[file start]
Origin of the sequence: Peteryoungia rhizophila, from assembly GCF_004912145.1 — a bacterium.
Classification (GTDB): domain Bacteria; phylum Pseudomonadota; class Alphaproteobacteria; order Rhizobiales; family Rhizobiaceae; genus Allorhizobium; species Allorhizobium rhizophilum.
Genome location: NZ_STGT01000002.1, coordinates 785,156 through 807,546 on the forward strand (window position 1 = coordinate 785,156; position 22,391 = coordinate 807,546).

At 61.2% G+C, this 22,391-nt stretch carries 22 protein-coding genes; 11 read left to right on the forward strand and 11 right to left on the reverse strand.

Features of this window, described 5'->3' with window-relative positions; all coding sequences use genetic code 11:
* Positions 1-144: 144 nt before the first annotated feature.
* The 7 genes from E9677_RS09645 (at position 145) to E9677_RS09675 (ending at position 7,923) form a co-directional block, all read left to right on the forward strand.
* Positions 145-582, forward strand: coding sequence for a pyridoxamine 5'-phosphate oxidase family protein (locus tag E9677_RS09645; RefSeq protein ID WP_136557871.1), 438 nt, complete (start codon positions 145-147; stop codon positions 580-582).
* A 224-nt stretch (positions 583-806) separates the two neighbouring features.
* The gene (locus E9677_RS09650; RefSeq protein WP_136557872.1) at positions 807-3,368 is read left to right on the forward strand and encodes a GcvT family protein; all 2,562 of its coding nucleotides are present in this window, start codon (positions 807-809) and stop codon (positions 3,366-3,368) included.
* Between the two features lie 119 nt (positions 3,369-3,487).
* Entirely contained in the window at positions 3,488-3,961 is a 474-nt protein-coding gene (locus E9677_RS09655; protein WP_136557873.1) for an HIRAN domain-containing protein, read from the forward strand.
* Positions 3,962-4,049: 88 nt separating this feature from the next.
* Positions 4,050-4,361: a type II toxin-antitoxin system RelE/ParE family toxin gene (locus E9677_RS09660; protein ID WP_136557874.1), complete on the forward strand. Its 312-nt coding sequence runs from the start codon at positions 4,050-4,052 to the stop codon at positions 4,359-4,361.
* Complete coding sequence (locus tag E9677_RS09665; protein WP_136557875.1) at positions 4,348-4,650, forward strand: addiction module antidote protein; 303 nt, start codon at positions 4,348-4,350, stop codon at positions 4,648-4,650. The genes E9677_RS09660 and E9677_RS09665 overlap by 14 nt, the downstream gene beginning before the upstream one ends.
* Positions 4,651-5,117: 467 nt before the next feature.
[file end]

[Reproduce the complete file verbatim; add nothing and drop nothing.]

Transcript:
Origin of the sequence: Peteryoungia rhizophila, from assembly GCF_004912145.1 — a bacterium.
Classification (GTDB): domain Bacteria; phylum Pseudomonadota; class Alphaproteobacteria; order Rhizobiales; family Rhizobiaceae; genus Allorhizobium; species Allorhizobium rhizophilum.
Genome location: NZ_STGT01000002.1, coordinates 785,156 through 807,546 on the forward strand (window position 1 = coordinate 785,156; position 22,391 = coordinate 807,546).

At 61.2% G+C, this 22,391-nt stretch carries 22 protein-coding genes; 11 read left to right on the forward strand and 11 right to left on the reverse strand.

Features of this window, described 5'->3' with window-relative positions; all coding sequences use genetic code 11:
* Positions 1-144: 144 nt before the first annotated feature.
* The 7 genes from E9677_RS09645 (at position 145) to E9677_RS09675 (ending at position 7,923) form a co-directional block, all read left to right on the forward strand.
* Positions 145-582, forward strand: coding sequence for a pyridoxamine 5'-phosphate oxidase family protein (locus tag E9677_RS09645; RefSeq protein ID WP_136557871.1), 438 nt, complete (start codon positions 145-147; stop codon positions 580-582).
* A 224-nt stretch (positions 583-806) separates the two neighbouring features.
* The gene (locus E9677_RS09650; RefSeq protein WP_136557872.1) at positions 807-3,368 is read left to right on the forward strand and encodes a GcvT family protein; all 2,562 of its coding nucleotides are present in this window, start codon (positions 807-809) and stop codon (positions 3,366-3,368) included.
* Between the two features lie 119 nt (positions 3,369-3,487).
* Entirely contained in the window at positions 3,488-3,961 is a 474-nt protein-coding gene (locus E9677_RS09655; protein WP_136557873.1) for an HIRAN domain-containing protein, read from the forward strand.
* Positions 3,962-4,049: 88 nt separating this feature from the next.
* Positions 4,050-4,361: a type II toxin-antitoxin system RelE/ParE family toxin gene (locus E9677_RS09660; protein ID WP_136557874.1), complete on the forward strand. Its 312-nt coding sequence runs from the start codon at positions 4,050-4,052 to the stop codon at positions 4,359-4,361.
* Complete coding sequence (locus tag E9677_RS09665; protein WP_136557875.1) at positions 4,348-4,650, forward strand: addiction module antidote protein; 303 nt, start codon at positions 4,348-4,350, stop codon at positions 4,648-4,650. The genes E9677_RS09660 and E9677_RS09665 overlap by 14 nt, the downstream gene beginning before the upstream one ends.
* Positions 4,651-5,117: 467 nt before the next feature.